An open platform for sharing creative content to a global audience. There are few hurdles preventing artists from getting their music on streaming audio platforms, since most services want to ensure that music is available via an open platform. Streaming services can help Canadian creators connect with new listeners, distribute their creations, monetize their content, and promote their work on a global scale. Some services also give creators access to analytics that help them better understand and expand their audience. Global online music services are becoming a key platform to market and promote artists.

Less promotion and funding to support Canadian creators. The promotion of Canadian artists through radio airplay does not necessarily translate to the on-demand streaming audio world. It is unclear if any measures are in place to promote Canadian artists using the algorithms that are becoming so important to music discovery. Although certain services clearly identify and promote Canadian artists, streaming services are unregulated and thus have neither Canadian content quotas nor the requirement to make Canadian content development contributions. Online audio services must nevertheless pay royalties to rights owners. In 2016, SOCAN distributed $3.6 million in royalties from internet streaming to Canadian songwriters, composers and publishers. Independent Canadian artists may be at a disadvantage with this model, and particularly so French-language artists, who tend to be signed by independent labels. Their works represent a smaller proportion of plays on music streaming services and thus receive less exposure than works from artists who have signed with the big labels that benefit from significant negotiating power.

Consumer Profile

Online audio services have been growing in popularity. About three-quarters (69%) of Canadians now access these services weekly, and this level is relatively the same for Anglophones (70%) and Francophones (66%). For those who listen to online audio services, the time spent listening is high—on average about 10 hours/week (Anglophones 10.5 hours and Francophones 8.4 hours).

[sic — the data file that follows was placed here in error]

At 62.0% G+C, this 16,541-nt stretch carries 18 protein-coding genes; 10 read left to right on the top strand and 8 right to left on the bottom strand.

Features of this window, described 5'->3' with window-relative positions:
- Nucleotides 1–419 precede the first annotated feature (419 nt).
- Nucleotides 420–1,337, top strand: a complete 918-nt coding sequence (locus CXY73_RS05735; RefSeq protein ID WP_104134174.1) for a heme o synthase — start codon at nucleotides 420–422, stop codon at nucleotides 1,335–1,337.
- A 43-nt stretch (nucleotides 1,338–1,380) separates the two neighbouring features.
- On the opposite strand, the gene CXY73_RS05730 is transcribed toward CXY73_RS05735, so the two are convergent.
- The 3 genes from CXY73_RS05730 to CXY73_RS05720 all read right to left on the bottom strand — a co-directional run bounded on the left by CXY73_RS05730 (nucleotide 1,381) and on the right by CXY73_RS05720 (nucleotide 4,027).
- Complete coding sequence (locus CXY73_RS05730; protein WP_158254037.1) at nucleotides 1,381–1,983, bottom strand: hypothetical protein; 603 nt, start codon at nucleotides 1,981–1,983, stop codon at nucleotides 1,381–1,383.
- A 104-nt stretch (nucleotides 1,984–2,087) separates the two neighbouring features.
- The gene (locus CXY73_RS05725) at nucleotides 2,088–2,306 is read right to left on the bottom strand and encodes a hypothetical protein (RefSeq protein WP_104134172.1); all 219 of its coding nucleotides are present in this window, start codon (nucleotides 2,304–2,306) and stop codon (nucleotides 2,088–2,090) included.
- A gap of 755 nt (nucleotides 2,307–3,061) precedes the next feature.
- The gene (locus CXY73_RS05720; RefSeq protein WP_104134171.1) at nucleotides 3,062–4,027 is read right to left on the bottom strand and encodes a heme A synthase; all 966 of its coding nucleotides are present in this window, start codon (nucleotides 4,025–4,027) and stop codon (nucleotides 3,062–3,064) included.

Audience trends for online audio

Source: MTM

Note: Includes streaming AM/FM radio online


Rapidly increasing revenues; subscriptions are leading the charge. In 2016, total revenues for audio streaming in Canada were $208.7 million, an increase of 245.5% compared to 2015. About 90% of these revenues were from subscriptions. Despite this increase, online audio represents less than 10% of audio revenues in Canada.

Generally, streaming music revenues are experiencing high growth but negative profitability. Although revenues have increased rapidly, these services have yet to show they can be profitable or even viable over the long term. This is true for Spotify, the streaming service with the most subscribers worldwide. According to Spotify’s financial statements, despite a significant increase in revenues from 2015 to 2016, Spotify saw a bigger operating loss in 2016 than in 2015 as it ramped up product development and sales and marketing costs.2

Financial trends for online audio

Source: CRTC estimates (CRTC data collection; Sirius XM publicly available financial statements; Ovum; MTM consumer data)


  • The advertising revenue portion of online audio represents the trade value only. It includes record companies’ revenue from the sale and licensing of recorded music products to retailers/intermediaries.
  • Revenues from music video streaming are excluded.
  • Splits by language markets are estimated based on MTM data.